Evan Tanner died of exposure sometime between Wednesday and Monday in the Palo Verde mountains. His motorcycle ran out of gas and he tried to walk back to civilization. Somewhere between his camp and his goal, he died of exposure.
We joked about Evan dying in the desert. We even attempted to get odds on his chances of perishing out there. This wasn’t the first time we had talked about stuff like this. I dont think a month would go by without Evan brushing past death, via sinking boat or rolling jeep or motorcycle accident. I’m not sure if the guy had a death wish … he certainly seemed to recognize the risks of what he was up to before and after he took them. But time after time nothing happened other than another blog and another adventure. “The Adventures of Evan Tanner” were a popular feature around here.
I met Evan Tanner last month at a Freedom Fight event in Ottawa, Canada. He had come up to corner a friend, and I did some cornering of my own to get a quick snippit of an interview. One thing I realized about Evan that night is that while he loved his fans, he seemed to have a hard time dealing with their attention. After about 30 minutes of constant bombardment at ringside, Evan retreated into the back area of the arena, hiding from everyone. I spent about an hour near the end of the event recharging batteries in the hallway by the locker rooms. Evan was there too, wandering back and forth alone, occasionally posing for photos.
Evan Tanner was a drunk and an alcoholic. Many of the pseudo-obituaries on other pages have decided to ignore this fact, but I’m including it because I think it’s probably one of the most defining characteristics of his personality. For the two years he spent away from the UFC he drank himself nearly to death. Then he came to the point where a decision had to be made, and he chose life. He chose a day to stop drinking, and he did it: he stopped drinking. He worked towards returning to the UFC and he did it. He returned to the UFC. Even through his losses I found inspiration, because Evan had gone as far down the path of self-destruction as one can, and had made it back to tell the tale. Those who ignore that facet of Evan’s existence for reasons of political correctness are in the wrong. We don’t care about Evan Tanner in spite of his shortcomings. We cared about him because of his shortcomings.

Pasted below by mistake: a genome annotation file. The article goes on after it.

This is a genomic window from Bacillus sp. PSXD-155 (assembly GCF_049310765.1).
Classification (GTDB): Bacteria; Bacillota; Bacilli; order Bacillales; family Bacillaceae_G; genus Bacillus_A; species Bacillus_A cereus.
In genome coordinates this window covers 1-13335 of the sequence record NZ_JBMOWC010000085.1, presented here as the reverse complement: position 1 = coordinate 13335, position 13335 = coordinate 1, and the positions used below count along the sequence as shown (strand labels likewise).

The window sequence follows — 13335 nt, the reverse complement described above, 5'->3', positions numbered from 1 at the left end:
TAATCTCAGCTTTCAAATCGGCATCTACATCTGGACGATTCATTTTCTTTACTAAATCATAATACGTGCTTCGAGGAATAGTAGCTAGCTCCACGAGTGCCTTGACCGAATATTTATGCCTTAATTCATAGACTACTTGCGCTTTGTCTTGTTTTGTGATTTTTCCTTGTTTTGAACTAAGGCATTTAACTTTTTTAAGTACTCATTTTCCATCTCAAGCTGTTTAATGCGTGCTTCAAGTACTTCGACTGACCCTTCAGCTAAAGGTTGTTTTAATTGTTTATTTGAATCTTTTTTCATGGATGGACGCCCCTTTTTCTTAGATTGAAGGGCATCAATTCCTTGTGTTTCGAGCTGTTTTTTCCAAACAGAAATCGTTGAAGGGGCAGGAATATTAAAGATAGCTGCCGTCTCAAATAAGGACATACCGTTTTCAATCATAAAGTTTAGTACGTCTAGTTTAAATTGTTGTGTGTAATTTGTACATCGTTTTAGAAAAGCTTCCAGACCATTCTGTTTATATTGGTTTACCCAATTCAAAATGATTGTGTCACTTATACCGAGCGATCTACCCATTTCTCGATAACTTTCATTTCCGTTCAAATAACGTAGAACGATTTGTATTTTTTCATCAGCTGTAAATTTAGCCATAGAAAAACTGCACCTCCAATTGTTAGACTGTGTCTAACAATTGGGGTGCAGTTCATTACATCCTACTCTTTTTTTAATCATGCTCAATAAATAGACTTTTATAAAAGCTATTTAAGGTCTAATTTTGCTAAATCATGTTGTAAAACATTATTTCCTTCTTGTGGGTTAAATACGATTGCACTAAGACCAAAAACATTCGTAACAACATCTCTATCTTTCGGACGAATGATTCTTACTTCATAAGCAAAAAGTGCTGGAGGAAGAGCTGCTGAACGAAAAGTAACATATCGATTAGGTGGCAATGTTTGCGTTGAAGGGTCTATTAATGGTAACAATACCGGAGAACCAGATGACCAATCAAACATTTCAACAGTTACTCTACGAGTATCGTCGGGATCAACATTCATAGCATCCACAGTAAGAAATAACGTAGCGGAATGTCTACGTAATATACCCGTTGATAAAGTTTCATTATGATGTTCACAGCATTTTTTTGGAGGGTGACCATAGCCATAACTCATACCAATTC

I would never try to pretend that I have gone through even a fraction of the alcoholism that Evan has put himself through, but I have dealt with issues of my own surrounding drinking. When you feel like you can’t function around other people without a few drinks in you, you begin to realize that alcohol is a crutch. But you just don’t care so long as it lubricates social situations to the point where dealing with people doesn’t feel painful and awkward despite your best efforts. That’s always been my issue, and I saw a slight reflection of myself in Evan Tanner as he paced around in the back areas of Freedom Fight.
I have no easy way to end this post. Evan Tanner died a meaningless death in the desert. He went out there for no better reason than any of his other fucking adventures. Waxing poetic, you could surmise that he went out there to find something that would help fill the void left by his drinking. Or fill the void that he drank to forget about. Whatever reason was behind his trip, the thing he found was death. And now we’re left with nothing more with our memories of him and more importantly what he meant to us. For some of you, that’s ‘nothing’. For me, it’s a bit more than I’m comfortable admitting.
Today we’ll be reposting all of the blogs we’ve written about Evan. The good, the bad, the stupid. I hope you’ll take the time to read through these posts and links to get to know the Evan that we here at Fightlinker cared about. He was by no means perfect. He was a drunk. He was an asshole. And he regularly fucked up. But we cared deeply about him none the less. In fact, I’d say we cared about him more than any other fighter out there. Because Evan Tanner was a guy who was just as flawed as we are, and he wasn’t afraid to admit it.